I wasn’t trying to be heard. I place my hand over my mouth to show her I’ve no interest in a conversation. I’m hoping my hand gesture will make her leave, but it doesn’t. Instead, she wheels through the small space between the two beds and parks next to me at the desk. Her nightgown is purple and far too big on her. She smells like leftover broccoli.
“I’m curious. What do you need to focus on?” she asks again.
It’s going to take some time getting used to this place. I’m not in the habit of answering to anyone, having lived alone for so long. “A letter,” I finally say. She’s so close now, there’s no escaping her. “I’m writing a letter. A story really. The rumors are terrible and—” I catch myself before it all comes flooding back. Their ugly words. All the lies. “I need to tell my story. It’s the only way to get the truth out.”
Her face lights up. “You must be Dottie,” she whispers. I nod. “I should have known.” Her eyes travel the length of me. “I heard about you, the young woman living in the old people’s home.” It sounds strange out loud but worse things have been said about me. “How old are you, dear?”
“So young.” She shakes her head. “It’s just awful what happened to you. How long will you be staying with us?”
“Well.” I look over at Mario in his bed. His eyes are open, but there’s no telling what he’s thinking as he stares at the ceiling tiles. “The Sisters say I can stay with my husband as long as I need. I’ve nowhere else to go.” She leans over the side of her chair to get a closer look at him.
“Does he even remember who you are?” “I haven’t let a day go by without coming to see him.” “But with what happened to him, do you think he can remember?”
“Oh, he remembers me.” I won’t let anyone convince me otherwise.
“That’s nice.” Her smile is kind. “Sometimes I think I remember too much,” she says. “Some things I wish I could forget, but the pictures are there in my mind, clear as day.” She sets her bony hands in her lap, and the veins bulge like soft worms. She smiles. Her demeanor is pleasant; it’s just the broccoli smell that’s bothersome.
I notice a pin on her nightgown. It’s gold with blue letters spelling out centenarian. I point to it. “You’re a hundred?”
“A hundred and two.”
“That’s incredible,” I say, feeling a new respect for her. She’s not just an old lady—she’s National Geographic material.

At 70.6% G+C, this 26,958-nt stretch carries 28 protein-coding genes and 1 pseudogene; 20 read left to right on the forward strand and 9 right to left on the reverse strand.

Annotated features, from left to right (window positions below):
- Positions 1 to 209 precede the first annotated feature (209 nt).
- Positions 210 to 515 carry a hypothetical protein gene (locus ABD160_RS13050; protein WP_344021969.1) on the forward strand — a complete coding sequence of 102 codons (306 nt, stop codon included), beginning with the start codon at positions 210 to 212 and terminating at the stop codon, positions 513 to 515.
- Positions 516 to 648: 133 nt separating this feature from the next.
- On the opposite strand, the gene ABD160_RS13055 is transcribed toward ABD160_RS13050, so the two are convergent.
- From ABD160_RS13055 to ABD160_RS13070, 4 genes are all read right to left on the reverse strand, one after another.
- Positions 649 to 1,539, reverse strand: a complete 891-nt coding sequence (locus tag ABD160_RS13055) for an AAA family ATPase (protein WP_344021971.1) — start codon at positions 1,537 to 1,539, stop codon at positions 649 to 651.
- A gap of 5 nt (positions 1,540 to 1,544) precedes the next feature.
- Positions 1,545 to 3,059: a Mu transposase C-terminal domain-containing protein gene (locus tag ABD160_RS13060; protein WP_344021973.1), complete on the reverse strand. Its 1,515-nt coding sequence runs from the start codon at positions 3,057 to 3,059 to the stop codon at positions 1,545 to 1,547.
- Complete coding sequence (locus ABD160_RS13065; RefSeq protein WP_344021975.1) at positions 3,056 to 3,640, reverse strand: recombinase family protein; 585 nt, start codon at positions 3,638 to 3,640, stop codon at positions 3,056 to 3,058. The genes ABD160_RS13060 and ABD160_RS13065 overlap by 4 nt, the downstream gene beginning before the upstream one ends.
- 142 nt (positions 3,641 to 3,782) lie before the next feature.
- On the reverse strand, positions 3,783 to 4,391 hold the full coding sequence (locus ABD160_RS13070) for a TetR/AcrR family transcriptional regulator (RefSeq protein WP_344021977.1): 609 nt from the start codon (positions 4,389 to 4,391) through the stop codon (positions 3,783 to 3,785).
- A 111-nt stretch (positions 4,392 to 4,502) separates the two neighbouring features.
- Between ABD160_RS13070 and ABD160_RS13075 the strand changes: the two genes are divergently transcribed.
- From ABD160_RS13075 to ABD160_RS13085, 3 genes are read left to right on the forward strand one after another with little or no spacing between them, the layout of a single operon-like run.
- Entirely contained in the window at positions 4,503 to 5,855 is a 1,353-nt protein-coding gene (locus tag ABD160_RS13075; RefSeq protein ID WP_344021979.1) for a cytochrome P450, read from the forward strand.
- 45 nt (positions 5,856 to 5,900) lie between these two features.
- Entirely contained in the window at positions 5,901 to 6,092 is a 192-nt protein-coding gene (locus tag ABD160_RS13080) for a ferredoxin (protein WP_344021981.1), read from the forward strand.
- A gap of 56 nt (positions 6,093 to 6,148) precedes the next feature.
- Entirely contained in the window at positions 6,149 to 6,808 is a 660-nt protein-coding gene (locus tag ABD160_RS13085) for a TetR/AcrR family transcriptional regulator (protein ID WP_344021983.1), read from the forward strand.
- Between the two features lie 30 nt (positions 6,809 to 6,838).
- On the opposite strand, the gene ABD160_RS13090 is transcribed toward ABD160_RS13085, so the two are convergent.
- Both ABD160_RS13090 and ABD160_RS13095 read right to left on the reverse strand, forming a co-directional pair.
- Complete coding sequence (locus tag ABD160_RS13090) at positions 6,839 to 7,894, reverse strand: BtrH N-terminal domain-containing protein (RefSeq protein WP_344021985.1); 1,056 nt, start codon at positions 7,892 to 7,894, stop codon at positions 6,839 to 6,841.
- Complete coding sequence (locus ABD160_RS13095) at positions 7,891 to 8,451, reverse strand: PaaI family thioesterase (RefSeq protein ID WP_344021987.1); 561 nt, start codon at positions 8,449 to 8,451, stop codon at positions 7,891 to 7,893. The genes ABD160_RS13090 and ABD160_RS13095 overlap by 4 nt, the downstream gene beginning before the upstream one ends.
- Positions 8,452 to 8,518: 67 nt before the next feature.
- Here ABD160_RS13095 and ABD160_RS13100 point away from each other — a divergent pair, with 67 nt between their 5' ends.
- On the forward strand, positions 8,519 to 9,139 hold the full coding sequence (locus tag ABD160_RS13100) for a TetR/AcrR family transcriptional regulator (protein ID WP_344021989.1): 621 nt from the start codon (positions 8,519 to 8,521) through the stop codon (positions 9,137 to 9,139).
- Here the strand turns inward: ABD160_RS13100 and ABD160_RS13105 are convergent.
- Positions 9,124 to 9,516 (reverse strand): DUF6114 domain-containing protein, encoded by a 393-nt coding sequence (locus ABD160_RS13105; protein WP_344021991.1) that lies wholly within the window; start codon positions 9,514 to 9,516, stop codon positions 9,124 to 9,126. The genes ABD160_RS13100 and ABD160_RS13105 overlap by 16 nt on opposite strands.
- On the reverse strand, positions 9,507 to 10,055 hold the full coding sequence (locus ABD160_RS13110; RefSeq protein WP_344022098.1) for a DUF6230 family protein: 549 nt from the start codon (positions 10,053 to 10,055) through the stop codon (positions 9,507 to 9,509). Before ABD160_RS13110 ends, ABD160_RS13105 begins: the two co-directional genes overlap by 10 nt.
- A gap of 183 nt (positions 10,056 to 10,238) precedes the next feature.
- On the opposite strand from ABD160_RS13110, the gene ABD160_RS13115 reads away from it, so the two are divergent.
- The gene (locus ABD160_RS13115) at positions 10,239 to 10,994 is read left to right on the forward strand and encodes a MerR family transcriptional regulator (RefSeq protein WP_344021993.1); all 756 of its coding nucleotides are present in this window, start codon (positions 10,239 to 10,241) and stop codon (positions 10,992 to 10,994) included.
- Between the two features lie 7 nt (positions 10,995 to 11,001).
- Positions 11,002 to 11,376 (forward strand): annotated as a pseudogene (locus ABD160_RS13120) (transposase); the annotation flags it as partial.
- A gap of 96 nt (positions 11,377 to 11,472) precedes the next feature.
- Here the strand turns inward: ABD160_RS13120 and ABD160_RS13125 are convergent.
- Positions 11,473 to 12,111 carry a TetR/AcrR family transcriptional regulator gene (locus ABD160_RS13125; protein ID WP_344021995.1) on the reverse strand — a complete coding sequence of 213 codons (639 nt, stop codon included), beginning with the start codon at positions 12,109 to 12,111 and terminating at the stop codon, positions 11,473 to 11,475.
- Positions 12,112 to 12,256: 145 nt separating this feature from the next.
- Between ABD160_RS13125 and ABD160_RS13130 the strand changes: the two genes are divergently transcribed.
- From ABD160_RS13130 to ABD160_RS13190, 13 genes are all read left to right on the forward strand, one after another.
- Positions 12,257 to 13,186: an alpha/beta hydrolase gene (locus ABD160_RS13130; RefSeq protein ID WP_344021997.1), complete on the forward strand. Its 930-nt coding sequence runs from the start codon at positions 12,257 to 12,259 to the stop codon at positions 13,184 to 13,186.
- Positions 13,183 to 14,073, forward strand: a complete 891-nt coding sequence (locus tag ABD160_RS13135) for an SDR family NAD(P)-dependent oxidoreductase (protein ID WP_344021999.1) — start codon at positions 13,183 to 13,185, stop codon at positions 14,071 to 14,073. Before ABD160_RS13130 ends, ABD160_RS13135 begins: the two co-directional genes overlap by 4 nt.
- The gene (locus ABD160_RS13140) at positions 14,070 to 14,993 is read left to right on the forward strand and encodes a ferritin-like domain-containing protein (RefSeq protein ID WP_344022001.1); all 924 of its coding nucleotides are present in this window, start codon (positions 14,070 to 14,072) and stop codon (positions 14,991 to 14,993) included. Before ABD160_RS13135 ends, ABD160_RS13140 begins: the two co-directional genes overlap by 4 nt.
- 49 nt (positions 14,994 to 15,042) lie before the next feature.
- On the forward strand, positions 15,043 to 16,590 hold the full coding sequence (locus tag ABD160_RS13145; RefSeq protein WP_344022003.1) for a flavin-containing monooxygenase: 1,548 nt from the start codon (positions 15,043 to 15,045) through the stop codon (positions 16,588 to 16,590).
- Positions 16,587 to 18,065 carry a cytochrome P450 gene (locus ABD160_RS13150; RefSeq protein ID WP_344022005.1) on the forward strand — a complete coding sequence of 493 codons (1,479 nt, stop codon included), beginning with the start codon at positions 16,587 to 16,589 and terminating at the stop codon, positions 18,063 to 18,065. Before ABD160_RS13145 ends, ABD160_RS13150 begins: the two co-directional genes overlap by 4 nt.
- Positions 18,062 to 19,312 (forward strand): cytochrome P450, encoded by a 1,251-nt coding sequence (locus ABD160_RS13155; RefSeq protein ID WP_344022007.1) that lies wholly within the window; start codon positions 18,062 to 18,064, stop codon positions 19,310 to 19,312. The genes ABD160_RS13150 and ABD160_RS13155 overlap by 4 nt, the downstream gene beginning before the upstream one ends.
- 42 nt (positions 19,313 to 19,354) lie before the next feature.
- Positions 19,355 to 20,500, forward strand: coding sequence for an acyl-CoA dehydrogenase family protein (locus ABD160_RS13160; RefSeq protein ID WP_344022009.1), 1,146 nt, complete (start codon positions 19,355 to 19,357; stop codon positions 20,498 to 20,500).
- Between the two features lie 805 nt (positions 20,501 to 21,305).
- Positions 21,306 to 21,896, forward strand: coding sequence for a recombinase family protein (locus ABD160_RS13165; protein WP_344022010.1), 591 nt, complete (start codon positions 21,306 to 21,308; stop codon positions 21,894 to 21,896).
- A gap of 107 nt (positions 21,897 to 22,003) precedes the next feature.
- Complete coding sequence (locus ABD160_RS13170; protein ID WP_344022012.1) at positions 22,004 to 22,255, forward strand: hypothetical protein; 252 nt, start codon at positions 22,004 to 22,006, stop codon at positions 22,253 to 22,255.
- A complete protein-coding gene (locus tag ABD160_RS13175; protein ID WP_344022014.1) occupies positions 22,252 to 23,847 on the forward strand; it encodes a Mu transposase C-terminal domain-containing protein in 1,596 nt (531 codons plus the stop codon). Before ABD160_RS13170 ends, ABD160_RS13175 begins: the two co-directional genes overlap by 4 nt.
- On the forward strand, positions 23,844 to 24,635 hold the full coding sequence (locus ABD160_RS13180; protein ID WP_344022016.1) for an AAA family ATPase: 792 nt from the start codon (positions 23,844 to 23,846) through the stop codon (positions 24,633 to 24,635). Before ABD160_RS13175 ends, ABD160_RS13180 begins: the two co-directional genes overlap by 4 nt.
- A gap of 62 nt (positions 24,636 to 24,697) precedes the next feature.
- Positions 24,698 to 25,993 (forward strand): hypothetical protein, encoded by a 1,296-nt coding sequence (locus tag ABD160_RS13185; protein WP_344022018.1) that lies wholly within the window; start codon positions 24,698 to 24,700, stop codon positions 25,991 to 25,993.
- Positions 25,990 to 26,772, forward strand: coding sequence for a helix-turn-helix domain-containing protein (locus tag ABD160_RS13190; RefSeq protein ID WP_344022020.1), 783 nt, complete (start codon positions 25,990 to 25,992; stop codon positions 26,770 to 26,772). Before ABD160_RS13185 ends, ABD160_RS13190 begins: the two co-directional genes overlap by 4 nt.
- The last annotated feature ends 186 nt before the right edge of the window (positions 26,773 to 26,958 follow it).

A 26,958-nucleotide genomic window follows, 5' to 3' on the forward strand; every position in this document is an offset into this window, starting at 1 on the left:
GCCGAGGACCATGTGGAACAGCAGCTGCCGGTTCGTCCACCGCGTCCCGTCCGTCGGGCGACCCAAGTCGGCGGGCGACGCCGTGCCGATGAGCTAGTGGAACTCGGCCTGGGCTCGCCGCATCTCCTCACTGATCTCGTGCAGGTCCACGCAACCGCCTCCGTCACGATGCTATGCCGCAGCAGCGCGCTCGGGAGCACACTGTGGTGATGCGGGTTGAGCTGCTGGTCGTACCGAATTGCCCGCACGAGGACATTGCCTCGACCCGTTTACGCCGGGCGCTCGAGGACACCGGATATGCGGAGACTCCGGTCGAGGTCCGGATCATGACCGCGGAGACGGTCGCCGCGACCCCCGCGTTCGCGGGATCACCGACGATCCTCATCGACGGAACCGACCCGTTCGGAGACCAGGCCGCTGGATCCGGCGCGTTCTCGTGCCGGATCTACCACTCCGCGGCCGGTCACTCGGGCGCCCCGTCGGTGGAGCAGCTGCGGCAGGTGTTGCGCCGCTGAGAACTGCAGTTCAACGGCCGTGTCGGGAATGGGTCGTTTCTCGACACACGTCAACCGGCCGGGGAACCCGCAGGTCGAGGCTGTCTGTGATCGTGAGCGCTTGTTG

“It’s a curse, old age. The lucky ones die young. Freed from these bodies, they can move on. Or, of course, they can stick around.” She raises the few hairs left of her eyebrows, as if I know something about this. I feel her words in my stomach. I don’t respond. She whispers, “The ghosts of Sam’s Town are persistent, aren’t they, Dottie?”
“If you don’t mind, I’d like to get back to my letter.”
“But we haven’t talked about what happened to the girl yet.” She laces her fingers together under her chin. “We need to talk about what really happened to Magdalena.”
Hearing her name almost makes me lose my breath. I close my eyes and indiscriminate memories resurface—her blue nail polish, those stolen sunglasses on her head, lemon juice dripping from her fingers, her blood on the linoleum.
“Do you know what happened?” the old woman asks. “I mean what really happened to her?” She’s staring at me, waiting for an answer. I reach for my pen, gripping it like a weapon. “Until I write it all down, I’m not talking about it to anyone.”
“You can trust me, Dottie.” She wheels closer.
“I don’t even know you,” I say.
She smiles. It’s a sad smile. “Then let’s get to know one another.” She glances toward my husband before leaning forward. The smell is strong, her voice is soft. “Is it true that the man,” she asks, “who started it all was your lover?”
I close my eyes again, to escape her question, but now there he is behind my eyelids—Benjamin. His hand creeps under my dress and he’s massaging my leg. I squeeze my eyes tighter.
“Go away!” I shout. “Go away!” I am talking to Benjamin, but when I open my eyes, the old lady in the wheelchair is hunched over, wheeling away as fast as her bony arms will take her. I should explain that I was not yelling at her. But I don’t. I stay quiet.
While I feel a bit guilty, I’m relieved to see her go. The poor woman looks so frail heading for the door, like her arms might snap. That’s the other effect of vitamin D deficiency—frail bones. This town is killing all of us.
Excerpted from Magdalena by Candi Sary © 2023 by Candi Sary, used with permission from Regal House Publishing.
About Candi Sary
Candi Sary is an award-winning writer and graduate from the University of California, Irvine. Her writing has won Reader Views Literary Award, a Chanticleer International Book Award, and was First Runner-Up in the Eric Hoffer Book Award. A mother of two adult children, Sary lives in Southern California with her husband, a dog, a cat and several ducks. She can often be found surfing and paddling boarding in the waters of Newport Beach. She is a proud steward of a Little Free Library.